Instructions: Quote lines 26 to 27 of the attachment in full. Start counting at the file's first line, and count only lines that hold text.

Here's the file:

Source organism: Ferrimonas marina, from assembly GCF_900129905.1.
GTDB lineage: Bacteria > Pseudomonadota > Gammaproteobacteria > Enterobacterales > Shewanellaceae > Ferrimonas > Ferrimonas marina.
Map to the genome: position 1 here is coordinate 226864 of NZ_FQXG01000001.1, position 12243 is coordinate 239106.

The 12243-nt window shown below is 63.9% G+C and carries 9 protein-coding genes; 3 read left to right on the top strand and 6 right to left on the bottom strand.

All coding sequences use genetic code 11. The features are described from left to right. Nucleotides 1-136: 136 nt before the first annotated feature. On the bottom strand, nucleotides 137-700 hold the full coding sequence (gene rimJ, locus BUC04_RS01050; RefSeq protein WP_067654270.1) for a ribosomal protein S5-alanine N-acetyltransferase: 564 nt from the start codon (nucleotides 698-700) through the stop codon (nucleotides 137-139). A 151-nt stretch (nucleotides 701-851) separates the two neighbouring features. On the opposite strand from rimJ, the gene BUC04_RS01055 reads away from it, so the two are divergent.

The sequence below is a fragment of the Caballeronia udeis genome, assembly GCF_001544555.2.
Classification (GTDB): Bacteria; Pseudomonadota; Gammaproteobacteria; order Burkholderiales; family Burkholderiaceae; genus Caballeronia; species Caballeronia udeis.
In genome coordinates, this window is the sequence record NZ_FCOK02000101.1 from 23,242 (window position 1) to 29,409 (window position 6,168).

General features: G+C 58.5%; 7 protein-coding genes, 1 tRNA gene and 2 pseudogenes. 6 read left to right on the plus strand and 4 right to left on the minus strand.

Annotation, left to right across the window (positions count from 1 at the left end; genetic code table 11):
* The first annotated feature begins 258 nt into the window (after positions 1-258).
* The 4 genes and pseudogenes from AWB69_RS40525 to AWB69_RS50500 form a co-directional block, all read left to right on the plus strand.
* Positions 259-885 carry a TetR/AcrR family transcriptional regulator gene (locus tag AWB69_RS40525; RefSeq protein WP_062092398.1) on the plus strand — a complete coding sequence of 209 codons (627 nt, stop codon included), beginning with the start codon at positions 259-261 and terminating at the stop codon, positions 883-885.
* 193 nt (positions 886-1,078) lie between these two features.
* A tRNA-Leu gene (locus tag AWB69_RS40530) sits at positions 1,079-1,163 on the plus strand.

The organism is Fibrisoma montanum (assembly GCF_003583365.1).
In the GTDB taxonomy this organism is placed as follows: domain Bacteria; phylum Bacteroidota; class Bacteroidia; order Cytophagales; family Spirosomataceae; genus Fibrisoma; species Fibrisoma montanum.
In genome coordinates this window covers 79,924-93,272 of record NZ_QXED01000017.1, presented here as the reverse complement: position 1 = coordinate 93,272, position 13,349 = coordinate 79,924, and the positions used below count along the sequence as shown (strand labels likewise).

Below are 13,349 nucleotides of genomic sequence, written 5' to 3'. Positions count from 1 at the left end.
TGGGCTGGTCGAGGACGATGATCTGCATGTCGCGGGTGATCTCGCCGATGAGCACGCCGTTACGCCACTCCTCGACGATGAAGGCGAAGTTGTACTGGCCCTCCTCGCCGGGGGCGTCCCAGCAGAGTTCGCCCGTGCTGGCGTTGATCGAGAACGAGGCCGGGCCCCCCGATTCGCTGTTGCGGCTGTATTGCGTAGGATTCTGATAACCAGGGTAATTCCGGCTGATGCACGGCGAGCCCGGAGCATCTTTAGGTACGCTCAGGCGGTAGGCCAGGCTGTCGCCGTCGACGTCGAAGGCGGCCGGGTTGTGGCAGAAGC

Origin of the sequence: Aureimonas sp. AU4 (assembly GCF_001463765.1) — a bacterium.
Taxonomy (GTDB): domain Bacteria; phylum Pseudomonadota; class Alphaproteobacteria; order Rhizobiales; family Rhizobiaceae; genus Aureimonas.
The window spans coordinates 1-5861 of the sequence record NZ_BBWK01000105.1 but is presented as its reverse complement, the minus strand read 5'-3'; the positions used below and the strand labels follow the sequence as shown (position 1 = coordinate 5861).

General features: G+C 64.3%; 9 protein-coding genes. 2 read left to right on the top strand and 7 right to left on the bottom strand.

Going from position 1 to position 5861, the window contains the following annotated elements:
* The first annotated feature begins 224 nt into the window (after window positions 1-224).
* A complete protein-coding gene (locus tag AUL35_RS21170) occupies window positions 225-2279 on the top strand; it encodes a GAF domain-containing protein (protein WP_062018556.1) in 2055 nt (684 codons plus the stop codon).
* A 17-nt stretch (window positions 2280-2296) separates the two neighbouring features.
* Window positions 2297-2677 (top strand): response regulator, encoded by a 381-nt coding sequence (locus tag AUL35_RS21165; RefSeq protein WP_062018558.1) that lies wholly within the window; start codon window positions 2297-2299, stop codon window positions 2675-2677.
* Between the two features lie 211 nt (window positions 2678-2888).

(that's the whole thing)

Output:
* The first annotated feature begins 224 nt into the window (after window positions 1-224).
* A complete protein-coding gene (locus tag AUL35_RS21170) occupies window positions 225-2279 on the top strand; it encodes a GAF domain-containing protein (protein WP_062018556.1) in 2055 nt (684 codons plus the stop codon).